Rescued diver calls for a St Abbs lifeboat

07/09/15. TSPL Shift.  Campaign to save the RNLI Lifeboat station at St Abbs in Berwickshire. The St Abbs Lifeboat Station is to close tomorrow. Lifeboat crew members picture here  Andrew Redden, (left) and Ian Wightman, Picture Ian Rutherford.
07/09/15. TSPL Shift. Campaign to save the RNLI Lifeboat station at St Abbs in Berwickshire. The St Abbs Lifeboat Station is to close tomorrow. Lifeboat crew members picture here Andrew Redden, (left) and Ian Wightman, Picture Ian Rutherford.

One of the last people rescued by the St Abbs lifeboat crew before its closure by the RNLI is supporting the campaign for an independent lifeboat.

Marion McFarlane, from Fife, was rescued while diving off the Berwickshire coast earlier this year.

And she says that she wouldn’t be alive now if it weren’t for a lifeboat in the area.

At the end of May she was diving with friends at the Cathedral Rock, close to the St Abbs harbour, when she found herself without oxygen due to an equipment failure.

“I realised my air had stopped,” she said. “I thought the only thing I could do was to go up and then once I reached the surface...nothing.

“I really did feel myself swallowing water and I just thought that was it, really.”

The St Abbs volunteers, though, then still working under the RNLI, reached Marion in under four minutes.

Paul Crowe, former coxswain, remembered the rescue: “My son and his friends were playing at the back of the harbour and they raised the alarm. They came round and got us, or me anyway, and I started to get kitted up and we were in the water and round there within four minutes, or back in the harbour within four minutes from start to finish, it all just happens in a flash.”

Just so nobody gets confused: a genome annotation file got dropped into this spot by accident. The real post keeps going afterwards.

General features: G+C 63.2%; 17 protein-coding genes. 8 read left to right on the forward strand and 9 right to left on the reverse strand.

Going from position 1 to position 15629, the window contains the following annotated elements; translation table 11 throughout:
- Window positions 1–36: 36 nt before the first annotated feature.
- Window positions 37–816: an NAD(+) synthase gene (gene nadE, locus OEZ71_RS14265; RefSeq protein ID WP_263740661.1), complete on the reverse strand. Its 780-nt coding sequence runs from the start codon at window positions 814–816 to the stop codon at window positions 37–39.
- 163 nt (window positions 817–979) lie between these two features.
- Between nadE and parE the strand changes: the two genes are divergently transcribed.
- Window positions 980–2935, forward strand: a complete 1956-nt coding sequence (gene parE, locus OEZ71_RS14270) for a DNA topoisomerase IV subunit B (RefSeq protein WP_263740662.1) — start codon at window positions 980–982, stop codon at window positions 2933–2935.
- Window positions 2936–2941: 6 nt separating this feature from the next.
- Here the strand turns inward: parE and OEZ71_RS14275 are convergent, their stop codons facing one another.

Marion was unconscious when she was brought out of the water.

Former crew member, Ian Wightman admitted: “When I first saw her I thought it definitely doesn’t look too good but it was really reassuring when you saw her splutter and she became responsive.

“At that point we thought this could have a happy ending after all.”

Marion was given oxygen and the crew helped to stabilise her before she was flown to hospital in Aberdeen, where she spent the next four days, followed by a month off work.

She has recently returned to St. Abbs to thank the people who rescued her.

She says that after what happened to her she is convinced there is a need for a lifeboat in the village.

“I would have died. When I was on the rocks my buddy was incredibly sure that I was not going to make it. I’ll do everything I can to support them.”

Following a coastal review, the RNLI decided to remove its lifeboat from St Abbs, instead relying on cover from the Dunbar station to the north and the Eyemouth station to the south.

The fundraising campaign for an independent lifeboat to replace it has already raised more than £20,000.

The initial aim is to raise £250,000.

To find out more or to make a donation, visit the Support St Abbs Lifeboat website at http://www.stabbslifeboat.org.uk/.

Or alternatively, those interested can visit the group’s dedicated fundraising page at http://www.stabbslifeboat.org.uk/.